In Parched California, Innovation, Like Water, Has Limits

California’s drought has not spared A. G. Kawamura. A former state secretary of food and agriculture, Mr. Kawamura grows vegetables and strawberries south of Los Angeles in Orange County. He was relatively lucky, losing 15 percent of one green bean crop when his well went dry last June, two and a half weeks before harvest. Still, the fields have remained fallow since then. “If I didn’t have another farm, I would be out of business.” Despite his worry over California’s four-year drought and its weirdly warming winter, Mr. Kawamura remains optimistic about farmers’ ability to adapt through human ingenuity. Irrigation systems have evolved from furrows to sprinklers to drips in the three generations since his family began farming in what is now the highly urbanized Los Angeles basin. <more>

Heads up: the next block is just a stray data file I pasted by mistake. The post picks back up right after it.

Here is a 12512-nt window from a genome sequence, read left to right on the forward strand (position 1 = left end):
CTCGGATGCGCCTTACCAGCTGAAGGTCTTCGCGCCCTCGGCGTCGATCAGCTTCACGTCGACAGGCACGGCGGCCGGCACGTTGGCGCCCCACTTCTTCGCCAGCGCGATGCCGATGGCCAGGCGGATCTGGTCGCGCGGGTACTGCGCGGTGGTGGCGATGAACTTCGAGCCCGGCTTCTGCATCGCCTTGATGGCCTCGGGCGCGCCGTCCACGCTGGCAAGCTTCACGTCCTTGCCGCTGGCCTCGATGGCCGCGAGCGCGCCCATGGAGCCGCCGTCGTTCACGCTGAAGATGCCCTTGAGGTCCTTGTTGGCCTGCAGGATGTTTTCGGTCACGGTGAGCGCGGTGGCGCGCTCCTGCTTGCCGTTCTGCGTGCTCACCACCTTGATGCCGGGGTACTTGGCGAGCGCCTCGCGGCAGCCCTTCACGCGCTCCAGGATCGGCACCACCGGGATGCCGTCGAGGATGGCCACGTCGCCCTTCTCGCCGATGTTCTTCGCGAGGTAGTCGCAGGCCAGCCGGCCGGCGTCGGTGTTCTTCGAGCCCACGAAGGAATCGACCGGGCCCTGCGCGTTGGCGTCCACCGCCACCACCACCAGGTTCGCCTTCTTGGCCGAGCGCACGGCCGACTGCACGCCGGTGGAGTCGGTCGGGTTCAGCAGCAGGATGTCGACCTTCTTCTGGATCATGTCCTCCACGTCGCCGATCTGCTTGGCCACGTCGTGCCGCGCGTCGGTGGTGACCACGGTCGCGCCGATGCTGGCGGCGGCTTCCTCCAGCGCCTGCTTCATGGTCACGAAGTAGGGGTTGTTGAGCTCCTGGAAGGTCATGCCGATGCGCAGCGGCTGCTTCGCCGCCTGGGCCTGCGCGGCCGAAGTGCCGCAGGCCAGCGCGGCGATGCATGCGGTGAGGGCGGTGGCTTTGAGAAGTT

April 7, 2015 The New York Times